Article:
Developed by Vega
They say this tale was told by a Sev'ryn girl with red hair. Half Sev'ryn and half Biqaj, she sat around the fire pit with us on the Mwẹnz Tsäbtä and spoke this story. It tells us what we all know, that the Immortals are not to be taken for granted. Respect the land and the seas.
The tale is of a Biqaj. There are many tales that Biqaj tell betwixt the sea and the stars, many falsehoods and fables. It is of a child, maybe nine arcs old who was with his father who was working as a navigator aboard a vessel. The boy was aboard the ship with his father, helping and learning, as our children learn to hunt and survive, learn the ways of the land, so too do the Biqaj learn the ways of the sea.
One trial, just at the end of Ymiden and before the second sun hides the stars for a time the child, whose name was Joq'an, heard the captain boasting of this ship and how it could not be sunk. He was listening to the grown ups and he heard his father warn the Captain not to speak so, for it is not wise to mock the ocean any more than it is wise to underestimate the earth or woods. The Captain laughed and called him a fool, a superstitious Biqaj who did not know the wonders which could be built with science and technology. A second time, and then once more Joq'an's father warned the captain to have more reverence for nature and the Immortals who guided them but they had laughed him off.
The Captain told Joq'an's father that U'frek himself could not sink the ship, that they would freeze in Saun before they sunk at sea, for the ship was unsinkable. Child as he was, Joq'an still heard it as clearly as you hear my voice now. That night, they both prayed to U'frek for the foolish men and left them to their boasting.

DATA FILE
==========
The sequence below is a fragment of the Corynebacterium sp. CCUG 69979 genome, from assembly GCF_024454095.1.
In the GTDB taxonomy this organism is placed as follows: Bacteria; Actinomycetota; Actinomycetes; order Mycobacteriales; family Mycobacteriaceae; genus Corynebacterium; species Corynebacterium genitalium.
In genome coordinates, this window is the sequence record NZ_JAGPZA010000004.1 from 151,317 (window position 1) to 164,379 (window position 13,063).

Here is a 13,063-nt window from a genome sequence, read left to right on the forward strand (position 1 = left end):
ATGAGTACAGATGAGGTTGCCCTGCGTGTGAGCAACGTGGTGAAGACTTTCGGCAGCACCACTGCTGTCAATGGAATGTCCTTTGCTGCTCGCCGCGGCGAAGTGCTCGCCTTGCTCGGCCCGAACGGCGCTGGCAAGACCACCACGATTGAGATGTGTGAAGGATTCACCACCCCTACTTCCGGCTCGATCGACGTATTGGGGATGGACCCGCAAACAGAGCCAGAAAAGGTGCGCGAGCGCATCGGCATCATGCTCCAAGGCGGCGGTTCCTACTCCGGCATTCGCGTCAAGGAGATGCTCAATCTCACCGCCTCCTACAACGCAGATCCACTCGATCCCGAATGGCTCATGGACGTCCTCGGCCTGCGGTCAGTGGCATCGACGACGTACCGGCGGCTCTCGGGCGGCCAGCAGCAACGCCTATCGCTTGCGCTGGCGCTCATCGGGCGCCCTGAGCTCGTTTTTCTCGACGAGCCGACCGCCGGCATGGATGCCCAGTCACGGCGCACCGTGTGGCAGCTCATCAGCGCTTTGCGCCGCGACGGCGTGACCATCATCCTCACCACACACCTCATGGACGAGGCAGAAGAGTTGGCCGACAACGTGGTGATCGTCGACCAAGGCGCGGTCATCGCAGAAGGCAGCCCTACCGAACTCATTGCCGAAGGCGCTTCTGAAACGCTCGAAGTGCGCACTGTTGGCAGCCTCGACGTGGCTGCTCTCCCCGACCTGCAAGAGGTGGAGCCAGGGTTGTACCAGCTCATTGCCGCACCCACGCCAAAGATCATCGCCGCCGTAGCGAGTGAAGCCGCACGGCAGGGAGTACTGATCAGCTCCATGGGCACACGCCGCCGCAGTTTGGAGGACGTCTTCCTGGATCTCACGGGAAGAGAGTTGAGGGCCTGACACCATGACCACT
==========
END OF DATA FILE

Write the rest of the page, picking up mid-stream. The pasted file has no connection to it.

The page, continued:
Ten trials passed of work and travel and then Saun came upon them. The second sun appeared in the sky and on the first night of Saun Joq'an and his father went to sleep in their bunk. Joq'an woke up, confused and hungry. That was his overwhelming feeling, one of hunger. Yet he was not thirsty. He heard shouting and calling and he called to his father who woke in the bunk above him and he, too, was confused.
The shouting was sailors, Biqaj as it happened, who had found the boat adrift, just off the shores of Desnind.
They didn't understand what could have happened. It remains a mystery to this trial. It was fifteen trials into Saun, and they had slept all fifteen. Yet they had not died from lack of water as they should, nor from lack of food, although they were both hungry. The vessel itself was drifting and had been picked up.
There wasn't another living soul aboard with Joq'an and his father. The crew had all disappeared, except for the Captain. He was dead, sitting at the table where he spoke those words and he was covered in ice, frozen solid, even in the middle of Saun. Even in the suns of Saun, that ice around him never melted. When they gave him the death rites at sea, he went into her frozen. Maybe he still is, frozen out there under the water, regretting his words and waiting until he is forgiven.